# Trouble proving tr(AB)=tr(BA) for nxn matrices

This might be a really obvious question so I apologize in advance, but I'm having trouble seeing when matrices are commutative for general nxn matrices. For example, when proving tr(AB)=tr(BA), I can easily prove this in a 2x2 matrix but I'm getting confused for proving it in a nxn matrix.

I've searched online and the recurring solution that comes up is:

$$\Sigma_{i=1}^{n} (AB)_{ii}$$ $$= \Sigma_{i=1}^{n} \Sigma_{k=1}^{n} A_{nk}B_{kn}$$ $$= \Sigma_{k=1}^{n} \Sigma_{i=1}^{n} B_{kn}A_{nk}$$ $$= \Sigma_{i=1}^{n} (BA)_{ii}$$

How come we're able to switch the sums in line 3? I originally tried solving the question by trying to do TR(AB) and TR(BA) separately:

$$\mathrm{tr}(AB) = \Sigma_{i=1}^{n} (AB)_{ii} = \Sigma_{i=1}^{n} \Sigma_{k=1}^{n} A_{nk}B_{kn}$$

$$\mathrm{tr}(BA) = \Sigma_{i=1}^{n} (BA)_{ii} = \Sigma_{i=1}^{n} \Sigma_{k=1}^{n} B_{nk}A_{kn}$$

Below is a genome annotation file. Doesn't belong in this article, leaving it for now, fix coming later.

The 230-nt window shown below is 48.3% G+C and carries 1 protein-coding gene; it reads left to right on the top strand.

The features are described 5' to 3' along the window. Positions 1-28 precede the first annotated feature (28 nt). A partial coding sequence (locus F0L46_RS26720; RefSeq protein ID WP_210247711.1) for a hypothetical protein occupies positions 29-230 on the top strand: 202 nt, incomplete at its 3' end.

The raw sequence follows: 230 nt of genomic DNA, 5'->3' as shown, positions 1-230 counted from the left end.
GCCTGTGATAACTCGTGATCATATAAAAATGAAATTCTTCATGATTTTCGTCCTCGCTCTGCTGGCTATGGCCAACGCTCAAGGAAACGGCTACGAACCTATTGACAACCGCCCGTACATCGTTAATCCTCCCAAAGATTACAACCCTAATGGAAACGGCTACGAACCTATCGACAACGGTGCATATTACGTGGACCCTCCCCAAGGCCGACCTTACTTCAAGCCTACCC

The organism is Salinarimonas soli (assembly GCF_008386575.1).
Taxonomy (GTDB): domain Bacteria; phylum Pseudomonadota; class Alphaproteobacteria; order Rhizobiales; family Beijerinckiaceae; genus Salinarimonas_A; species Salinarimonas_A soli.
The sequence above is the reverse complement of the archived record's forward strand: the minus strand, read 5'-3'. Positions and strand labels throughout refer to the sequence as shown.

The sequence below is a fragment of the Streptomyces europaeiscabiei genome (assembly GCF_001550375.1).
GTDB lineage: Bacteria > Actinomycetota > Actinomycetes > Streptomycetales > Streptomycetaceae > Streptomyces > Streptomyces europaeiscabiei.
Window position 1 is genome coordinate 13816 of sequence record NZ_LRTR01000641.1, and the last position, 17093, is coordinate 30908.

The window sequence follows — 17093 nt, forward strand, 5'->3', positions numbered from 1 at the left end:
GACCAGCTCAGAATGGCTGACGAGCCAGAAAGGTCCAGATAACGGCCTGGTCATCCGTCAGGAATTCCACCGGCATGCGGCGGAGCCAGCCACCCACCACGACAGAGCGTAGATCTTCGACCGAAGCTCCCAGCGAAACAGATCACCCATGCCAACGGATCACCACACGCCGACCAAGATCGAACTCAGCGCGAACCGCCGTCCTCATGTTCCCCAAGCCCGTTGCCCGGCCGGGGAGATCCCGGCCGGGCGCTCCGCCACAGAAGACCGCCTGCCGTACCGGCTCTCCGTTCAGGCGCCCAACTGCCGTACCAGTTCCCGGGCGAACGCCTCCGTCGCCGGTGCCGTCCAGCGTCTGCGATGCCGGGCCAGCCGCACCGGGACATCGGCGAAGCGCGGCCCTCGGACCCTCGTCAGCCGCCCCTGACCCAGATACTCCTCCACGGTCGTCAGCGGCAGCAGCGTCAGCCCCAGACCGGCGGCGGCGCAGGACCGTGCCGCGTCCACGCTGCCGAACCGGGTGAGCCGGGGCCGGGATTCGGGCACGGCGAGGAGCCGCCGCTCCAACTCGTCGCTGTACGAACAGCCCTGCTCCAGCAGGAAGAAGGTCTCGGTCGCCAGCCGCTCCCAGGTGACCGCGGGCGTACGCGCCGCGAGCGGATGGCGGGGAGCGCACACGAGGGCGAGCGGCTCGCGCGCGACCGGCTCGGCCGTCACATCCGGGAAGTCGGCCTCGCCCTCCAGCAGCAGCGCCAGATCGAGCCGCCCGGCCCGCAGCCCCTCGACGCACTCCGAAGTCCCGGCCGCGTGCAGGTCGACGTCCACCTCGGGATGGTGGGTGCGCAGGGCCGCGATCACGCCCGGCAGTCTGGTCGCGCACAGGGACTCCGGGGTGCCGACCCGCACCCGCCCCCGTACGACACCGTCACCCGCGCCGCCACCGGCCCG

I would greatly appreciate it if someone could perhaps point out where my reasoning went wrong.

• You can change the order of the sums, because you're summing a finite number of real numbers. – Larara Mar 8 '16 at 2:28
• The second line is already wrong, by the way. I would suggest you try this with $3 \times 3$ matrices and write the corresponding sums out in full, comparing them with your summations. This is a kind of sanity check for what you're writing. – David Mar 8 '16 at 2:29

Basically, you have $$(A_{11}B_{11}+A_{12}B_{21}+\ldots)+(A_{21}B_{12}+A_{22}B_{22}+\ldots)+\ldots$$ and by simply regrouping the terms you get $$(A_{11}B_{11}+A_{21}B_{12}+\ldots)+(A_{12}B_{21}+A_{22}B_{22}+\ldots)+\ldots.$$